There are any number of places to look up the number of goals per match conceded by Alisson or Hugo Lloris. It’s 0.59 for the former and 1.0 for the latter in Premier League play. It’s about as easy to dig up their save percentages for the season – 76.3 percent for Alisson and 74.4 for Lloris.
That only gets us so far in comparing their ability because they face so few shots in the average match and they of course don’t face the same shots. Football isn’t going to drastically change to all of the sudden make it easier on those of us evaluating. And keepers of course will never face the same shots, but STATS has worked toward solving this problem of evaluating performance though an equal sample, as ESPN explained leading up to the Champions League final a season after goalkeeping played an infamous role in Liverpool falling just short of winning Europe’s most coveted club trophy.
“On top of the scarcity of events, there’s an issue of context,” Ryan O’Hanlon wrote in the ESPN article, ‘Alisson is the real reason Liverpool are in the Champions League final,’ featuring STATS AI Scientist Paul Power’s work. “The style of defense a team plays will affect the type and total of shots they allow. Stopping shots for Burnley – a side that concedes a ton of chances but tries to keep as many men behind the ball as possible – is a vastly different exercise than stopping shots for Liverpool, a team that doesn’t allow many shots but has fewer bodies back in defense whenever they do. Traditional numbers like ‘clean sheets’ or ‘save percentage’ don’t account for these effects, and they also don’t account for the quality of the finish.”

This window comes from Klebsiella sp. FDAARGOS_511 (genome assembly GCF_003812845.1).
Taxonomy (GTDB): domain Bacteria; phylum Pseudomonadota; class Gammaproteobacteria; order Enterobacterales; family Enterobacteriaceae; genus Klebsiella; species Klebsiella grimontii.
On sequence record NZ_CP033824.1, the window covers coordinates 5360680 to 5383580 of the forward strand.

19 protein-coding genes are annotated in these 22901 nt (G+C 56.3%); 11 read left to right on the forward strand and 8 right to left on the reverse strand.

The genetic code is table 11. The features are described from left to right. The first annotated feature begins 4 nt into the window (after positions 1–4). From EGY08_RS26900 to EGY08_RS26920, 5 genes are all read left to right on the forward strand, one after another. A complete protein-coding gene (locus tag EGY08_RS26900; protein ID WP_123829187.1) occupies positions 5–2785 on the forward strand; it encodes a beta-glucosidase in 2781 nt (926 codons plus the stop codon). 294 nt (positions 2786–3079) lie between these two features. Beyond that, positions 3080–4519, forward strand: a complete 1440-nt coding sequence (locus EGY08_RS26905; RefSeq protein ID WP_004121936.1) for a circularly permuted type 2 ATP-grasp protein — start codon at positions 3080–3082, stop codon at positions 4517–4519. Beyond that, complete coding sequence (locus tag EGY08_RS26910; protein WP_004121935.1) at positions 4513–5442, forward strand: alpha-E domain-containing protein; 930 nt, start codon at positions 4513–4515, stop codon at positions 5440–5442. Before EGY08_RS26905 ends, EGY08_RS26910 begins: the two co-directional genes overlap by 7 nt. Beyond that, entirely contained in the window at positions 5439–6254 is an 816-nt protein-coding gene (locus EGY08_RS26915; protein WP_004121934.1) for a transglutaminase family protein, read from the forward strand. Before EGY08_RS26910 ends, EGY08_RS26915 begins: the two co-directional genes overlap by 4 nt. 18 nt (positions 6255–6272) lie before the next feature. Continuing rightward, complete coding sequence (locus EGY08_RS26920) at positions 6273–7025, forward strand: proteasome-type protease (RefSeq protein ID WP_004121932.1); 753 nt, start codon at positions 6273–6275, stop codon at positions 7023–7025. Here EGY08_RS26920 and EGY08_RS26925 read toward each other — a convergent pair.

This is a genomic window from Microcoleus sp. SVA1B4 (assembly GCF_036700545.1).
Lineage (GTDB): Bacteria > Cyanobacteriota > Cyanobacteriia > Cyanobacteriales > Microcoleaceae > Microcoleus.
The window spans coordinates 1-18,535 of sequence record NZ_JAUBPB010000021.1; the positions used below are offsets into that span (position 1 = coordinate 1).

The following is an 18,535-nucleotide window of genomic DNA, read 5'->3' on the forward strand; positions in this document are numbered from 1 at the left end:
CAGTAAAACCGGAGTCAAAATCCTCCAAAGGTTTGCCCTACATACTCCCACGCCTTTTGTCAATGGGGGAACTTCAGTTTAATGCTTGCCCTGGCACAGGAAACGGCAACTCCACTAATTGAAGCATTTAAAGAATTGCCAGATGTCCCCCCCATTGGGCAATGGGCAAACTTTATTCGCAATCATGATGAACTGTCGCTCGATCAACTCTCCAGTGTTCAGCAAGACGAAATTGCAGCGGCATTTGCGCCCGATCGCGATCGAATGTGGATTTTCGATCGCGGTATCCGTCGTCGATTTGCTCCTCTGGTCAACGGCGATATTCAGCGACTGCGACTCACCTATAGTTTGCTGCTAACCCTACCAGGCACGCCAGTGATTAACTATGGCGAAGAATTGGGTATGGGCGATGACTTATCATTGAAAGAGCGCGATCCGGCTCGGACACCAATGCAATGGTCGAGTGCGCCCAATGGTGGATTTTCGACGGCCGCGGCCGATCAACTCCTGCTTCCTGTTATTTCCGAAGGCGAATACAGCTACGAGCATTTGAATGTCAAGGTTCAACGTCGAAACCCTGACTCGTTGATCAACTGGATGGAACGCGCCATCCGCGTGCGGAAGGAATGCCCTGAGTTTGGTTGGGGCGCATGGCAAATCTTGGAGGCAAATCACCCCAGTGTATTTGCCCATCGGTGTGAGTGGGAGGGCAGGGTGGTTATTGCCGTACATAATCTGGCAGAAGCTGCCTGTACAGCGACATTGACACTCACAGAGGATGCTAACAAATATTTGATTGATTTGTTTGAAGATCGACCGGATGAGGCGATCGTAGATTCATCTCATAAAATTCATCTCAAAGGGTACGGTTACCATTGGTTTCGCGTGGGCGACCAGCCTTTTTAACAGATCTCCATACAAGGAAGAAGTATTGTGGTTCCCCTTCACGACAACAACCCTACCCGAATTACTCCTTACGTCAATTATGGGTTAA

Artificial intelligence, and more specifically machine learning, is unlocking methods to get beyond the basic.
“[Paul] Power, however, is working to change how keepers are assessed and, in turn, how they’re valued,” O’Hanlon wrote. “At STATS, he helped create a model that uses artificial intelligence to determine what each keeper’s specific skills actually are.”
Since the beginning of April, STATS has ranked every keeper in various leagues. With this method, we can conclude Alisson was well worth the then-record £56.25 million Liverpool paid. He’s been the best shot stopper in the Premier League, preventing an average of 0.31 goals per match more than the average keeper.
“In the 2017-18 season, when Liverpool conceded shots, the shots were very dangerous,” Power said in the piece. “So Liverpool needed a goalkeeper who was able to cope in one-on-one situations where the defense just completely collapsed and the keeper had to do something amazing. Alisson’s true strengths were that he was able to make these kind of superhuman saves. He would have saved at least seven goals that [Simon] Mignolet or [Loris] Karius would have conceded.”
Spurs keeper Lloris has also been significantly above average at 0.21 goals prevented per 90 minutes, ranking fouth behind Alisson, David De Gea (0.27) and Ederson (0.22).
“In terms of actually picking out shots into the corners, Lloris is exceptional,” Power said. “Where he sometimes gets caught are shots that are actually straight at him. He compensates for shots that go through him by being able to reach these really high-probability shots that should be goals.”
Power’s method, “Trading Places – Simulating Goalkeeper Performance using Spatial & Body-Pose Data,” has also appeared in FourFourTwo.